Landis (p.133) falls into this wrong method of reasoning. He says:-MND 55.2

    “If the soul were mortal, it, too, would be given up to the dust; it would return also to the earth. But God affirms that it does not return to the earth; and therefore it is distinct from the mortal and perishable part of man.”MND 55.3

    The breath of life, to be sure, is distinct from the body, and did not come from the dust of the ground; but to say that it can exist in a conscious state independent of the body, and that it must live forever, is a leap in logic most marvelous to behold.MND 55.4

    If “spirit” here means “the breath of life,” how or in what sense, does it return to God? Landis (p.150) thus falsely treats this point also: “How can the air we breathe,” he asks, “return to God?” Between the breath of life as imparted to man by God, vitalizing the animal frame, and air considered simply as an element, we apprehend there is a broad distinction. Solomon is showing the dissolution of man by tracing back the steps taken in his formation. The breath of life was breathed into Adam in the beginning; by which he became a living soul. That is withdrawn from man, and as a consequence he becomes inanimate. Then the body, deprived of its vitalizing principle, having been formed of the dust, goes back to dust again.MND 55.5

    That the breath of life came from God to man, none will deny. Do they ask how it returns to him? Tell us how it came from him, and we will tell how it returns. In the same sense in which God gave it to man, in that sense it returns to him. That is all there is of it. The explanation is perfectly simple, because one division of the problem is comprehended just as easily as the other. It is an easy thing to turn off with a flippant sneer an explanation which, if allowed to stand, takes the very “breath of life” out of a cherished theory.MND 56.1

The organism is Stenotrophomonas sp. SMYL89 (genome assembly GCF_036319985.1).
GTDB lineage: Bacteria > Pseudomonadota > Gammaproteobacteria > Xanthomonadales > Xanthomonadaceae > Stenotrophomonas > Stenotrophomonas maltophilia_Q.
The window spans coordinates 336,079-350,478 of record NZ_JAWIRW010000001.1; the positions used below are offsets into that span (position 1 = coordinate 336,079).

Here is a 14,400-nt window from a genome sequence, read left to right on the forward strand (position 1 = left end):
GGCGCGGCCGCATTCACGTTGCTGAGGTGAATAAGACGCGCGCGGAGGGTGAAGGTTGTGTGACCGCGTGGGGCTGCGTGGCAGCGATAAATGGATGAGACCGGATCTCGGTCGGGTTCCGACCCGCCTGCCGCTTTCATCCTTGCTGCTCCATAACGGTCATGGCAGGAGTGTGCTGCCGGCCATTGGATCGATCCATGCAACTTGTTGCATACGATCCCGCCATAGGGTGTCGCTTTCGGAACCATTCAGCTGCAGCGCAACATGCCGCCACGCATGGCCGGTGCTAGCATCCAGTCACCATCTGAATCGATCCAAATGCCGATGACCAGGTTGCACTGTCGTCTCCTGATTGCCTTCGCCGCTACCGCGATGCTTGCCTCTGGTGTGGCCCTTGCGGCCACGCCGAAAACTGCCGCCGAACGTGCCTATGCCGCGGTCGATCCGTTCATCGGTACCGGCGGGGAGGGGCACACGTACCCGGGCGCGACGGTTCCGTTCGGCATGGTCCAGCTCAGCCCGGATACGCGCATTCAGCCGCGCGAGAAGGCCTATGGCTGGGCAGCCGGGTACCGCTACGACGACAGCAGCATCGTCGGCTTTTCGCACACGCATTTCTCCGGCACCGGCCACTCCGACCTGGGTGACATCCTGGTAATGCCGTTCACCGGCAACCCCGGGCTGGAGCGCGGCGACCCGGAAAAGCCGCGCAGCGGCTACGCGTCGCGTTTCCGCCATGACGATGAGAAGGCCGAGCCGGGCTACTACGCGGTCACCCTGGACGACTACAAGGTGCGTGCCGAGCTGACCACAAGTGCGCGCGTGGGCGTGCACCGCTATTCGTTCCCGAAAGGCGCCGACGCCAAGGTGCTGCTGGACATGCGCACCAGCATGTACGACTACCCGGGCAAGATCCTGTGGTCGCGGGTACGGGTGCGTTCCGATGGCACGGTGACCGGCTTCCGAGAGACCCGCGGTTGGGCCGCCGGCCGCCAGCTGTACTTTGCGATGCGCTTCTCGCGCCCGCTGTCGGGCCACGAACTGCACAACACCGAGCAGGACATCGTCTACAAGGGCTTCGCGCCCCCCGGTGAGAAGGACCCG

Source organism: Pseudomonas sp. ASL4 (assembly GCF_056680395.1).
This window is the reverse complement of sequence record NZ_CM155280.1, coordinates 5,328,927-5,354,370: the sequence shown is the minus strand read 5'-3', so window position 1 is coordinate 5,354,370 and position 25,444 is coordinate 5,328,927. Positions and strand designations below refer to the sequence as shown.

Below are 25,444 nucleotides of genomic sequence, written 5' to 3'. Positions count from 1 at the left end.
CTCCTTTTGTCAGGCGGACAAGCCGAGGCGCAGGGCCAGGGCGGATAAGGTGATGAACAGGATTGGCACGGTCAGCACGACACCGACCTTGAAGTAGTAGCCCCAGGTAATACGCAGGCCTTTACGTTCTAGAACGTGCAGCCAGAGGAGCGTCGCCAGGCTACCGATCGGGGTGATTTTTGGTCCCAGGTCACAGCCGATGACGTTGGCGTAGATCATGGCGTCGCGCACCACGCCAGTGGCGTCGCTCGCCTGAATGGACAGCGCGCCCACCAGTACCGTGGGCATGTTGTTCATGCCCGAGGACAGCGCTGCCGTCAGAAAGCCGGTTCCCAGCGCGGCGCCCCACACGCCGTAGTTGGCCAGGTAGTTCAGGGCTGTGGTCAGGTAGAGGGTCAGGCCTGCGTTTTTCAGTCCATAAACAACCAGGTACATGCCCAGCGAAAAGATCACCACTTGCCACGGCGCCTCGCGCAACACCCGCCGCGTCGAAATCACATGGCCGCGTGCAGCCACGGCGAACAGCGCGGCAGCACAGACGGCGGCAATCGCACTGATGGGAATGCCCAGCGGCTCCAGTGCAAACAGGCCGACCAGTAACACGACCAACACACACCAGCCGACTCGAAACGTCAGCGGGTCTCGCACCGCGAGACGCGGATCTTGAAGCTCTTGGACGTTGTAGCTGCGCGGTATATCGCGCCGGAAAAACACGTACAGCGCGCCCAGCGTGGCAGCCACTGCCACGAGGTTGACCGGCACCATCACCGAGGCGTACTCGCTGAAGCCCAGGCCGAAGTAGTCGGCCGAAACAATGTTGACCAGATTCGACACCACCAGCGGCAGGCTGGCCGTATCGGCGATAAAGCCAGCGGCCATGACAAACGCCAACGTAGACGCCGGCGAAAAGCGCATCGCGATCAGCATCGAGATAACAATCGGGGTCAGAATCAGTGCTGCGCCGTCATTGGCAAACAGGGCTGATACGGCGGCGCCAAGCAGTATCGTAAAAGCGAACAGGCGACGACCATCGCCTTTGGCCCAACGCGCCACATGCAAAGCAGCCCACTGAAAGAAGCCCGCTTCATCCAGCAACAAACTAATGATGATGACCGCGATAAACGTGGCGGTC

But there is a grave objection lying against the popular exposition of this text, which must not pass unnoticed. It is involved in the question, What was the state or condition of this spirit before God gave it to man? Was it an independent, conscious, and intelligent being before it was put into man, as it is claimed that it is after man gets through with it, and it returns to God? Solomon evidently designs to state respecting all the elements of which man is composed, as is expressly stated of the body, that they resume the original condition in which they were before they cam together to form the component parts of man. We know it is argued that the expression respecting the body, that it returns to the dust “as it was,” is good ground for an inference that the spirit returns not as it was. Every principle of logic requires the very opposite conclusion. For, having set the mind upon that idea of sameness of condition, and then referring us to the source from whence the spirit came, and stating that it goes back to that source, the language is as good as an affirmation that it goes back to its original condition also; and must be so understood unless an express affirmation is made to the contrary. The question is therefore pertinent, Was this spirit before it came into man, a conscious being, as it is claimed to be after it leaves him? In other words, have we all had a conscious pre-existence? Is the mystery of our Lord’s incarnation repeated in every member of the human race? - Yes! if popular theologians rightly explain this text. And the more daring or reckless spirits among them, seeing the logical sequence of their reasoning, boldly avow this position.MND 56.2